‘Com-poster Children’ encourage students, reduce waste
As part of the Office of Sustainability’s Green Ambassador program, 32 students were hired this semester to become compost ambassadors or “com-poster children.” The ambassadors have stood by the waste disposal areas in Bear’s Den and the DUC to advise students throwing away their trash about what can be composted, what can be recycled and what should be headed to the landfill.
The compost ambassador concept developed as a result of past difficulty with encouraging students to compost and recycle.
“It’s [been] hard to start a conversation and have a good tone,” fifth-year student Wende Oswald, one of two waste reduction and division interns heading the program, said.
The idea behind the “com-poster children” was that putting someone in front of the landfill would facilitate direct contact with the students throwing out their waste.
Oswald explained that she and her fellow intern were responsible for implementing a grant from the St. Louis-Jefferson Solid Waste Management District and heading the Green Ambassador program.
“Standing literally in front of the landfill…forces them to engage with you rather than trying to reach out to them, and that gives them responsibility,” Oswald said.
According to Oswald, feedback has been mostly positive and students were happy to have the compost ambassadors there because many students don’t know the general guidelines for proper waste removal. The DUC, for instance, doesn’t have a composting bin—students have to leave compostable material on their plates to be separated later.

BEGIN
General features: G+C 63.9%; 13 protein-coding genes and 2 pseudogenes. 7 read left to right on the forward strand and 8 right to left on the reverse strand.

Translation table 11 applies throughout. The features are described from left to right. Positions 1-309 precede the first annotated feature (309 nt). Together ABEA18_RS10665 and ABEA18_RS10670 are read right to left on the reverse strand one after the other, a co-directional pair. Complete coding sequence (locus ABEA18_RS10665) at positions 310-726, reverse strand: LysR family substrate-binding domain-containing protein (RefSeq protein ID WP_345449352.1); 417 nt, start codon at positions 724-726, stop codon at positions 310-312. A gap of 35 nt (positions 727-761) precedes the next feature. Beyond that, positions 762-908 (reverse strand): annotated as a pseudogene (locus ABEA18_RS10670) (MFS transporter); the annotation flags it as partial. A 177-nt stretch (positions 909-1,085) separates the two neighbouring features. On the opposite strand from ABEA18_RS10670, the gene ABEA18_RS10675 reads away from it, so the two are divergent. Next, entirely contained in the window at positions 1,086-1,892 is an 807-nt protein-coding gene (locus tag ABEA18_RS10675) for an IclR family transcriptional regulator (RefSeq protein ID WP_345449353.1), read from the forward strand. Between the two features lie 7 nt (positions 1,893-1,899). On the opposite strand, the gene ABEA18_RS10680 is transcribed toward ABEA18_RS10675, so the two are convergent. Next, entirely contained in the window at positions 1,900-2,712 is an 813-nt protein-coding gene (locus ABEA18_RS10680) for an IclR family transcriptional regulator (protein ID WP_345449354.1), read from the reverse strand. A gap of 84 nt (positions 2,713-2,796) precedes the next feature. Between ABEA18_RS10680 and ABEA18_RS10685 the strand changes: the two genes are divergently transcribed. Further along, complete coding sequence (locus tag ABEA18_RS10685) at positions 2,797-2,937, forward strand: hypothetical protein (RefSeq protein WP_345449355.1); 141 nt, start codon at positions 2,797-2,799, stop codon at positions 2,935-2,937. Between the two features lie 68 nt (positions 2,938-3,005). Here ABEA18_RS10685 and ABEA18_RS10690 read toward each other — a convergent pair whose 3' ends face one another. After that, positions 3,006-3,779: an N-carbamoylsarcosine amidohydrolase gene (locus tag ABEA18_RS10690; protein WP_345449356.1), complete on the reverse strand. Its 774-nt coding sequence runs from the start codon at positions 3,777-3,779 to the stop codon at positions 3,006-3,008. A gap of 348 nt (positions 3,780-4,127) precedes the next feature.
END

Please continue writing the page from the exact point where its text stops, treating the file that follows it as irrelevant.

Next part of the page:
The program was also made to educate students about items not recyclable in St. Louis because they are made of Number 6 plastic, which recycling plants in the region cannot process. This includes plastic utensils and Solo Cups.
Some students were appreciative of the compost ambassadors’ guidance.
“They were helpful because it’s not always clear where you should and shouldn’t compost,” senior Moira Moynihan said. “Last year, there were workers who would say, ‘Oh, you have to scrape off your plate,’ and this year, it’s helpful to have people who definitely know whether things are compostable or recyclable. “
Senior Alena Wigodner, one of the compost ambassadors, was happy to find that many students were interested in learning about proper waste removal.
“It was very gratifying to see students and staff interested and engaged in the composting process,” Wigodner said. “I loved seeing more and more people get the hang of it over time.”
Not all students were particularly receptive to the compost ambassadors’ presence.
“I think that we can police ourselves in terms of recycling and trash. I don’t think we need people standing there telling us what to do,” senior Hayley Levy said. “Composting is a great idea, but I think we can do it ourselves.”
Regardless of student reaction, the compost ambassadors’ efforts have produced results. Compared to last fall, the waste conversion rate increased from 50 percent to 90 percent, meaning that 90 percent of students’ waste was either composted or recycled, according to data calculated by the Green Ambassador program.
“I heard from three people over the course of a month with negative reactions, and that was general not caring about the environment,” Oswald said. “When you think about how much waste the University creates, that 40 percent is humongous.”
The group’s next step is to improve signage on campus so that compost ambassadors are no longer necessary, based on research that color-coding images is the most effective way to educate students about proper waste removal.
“We’re going to be updating all the labels [on the garbage cans],” Oswald said. “That way, it’s as easy as possible for students.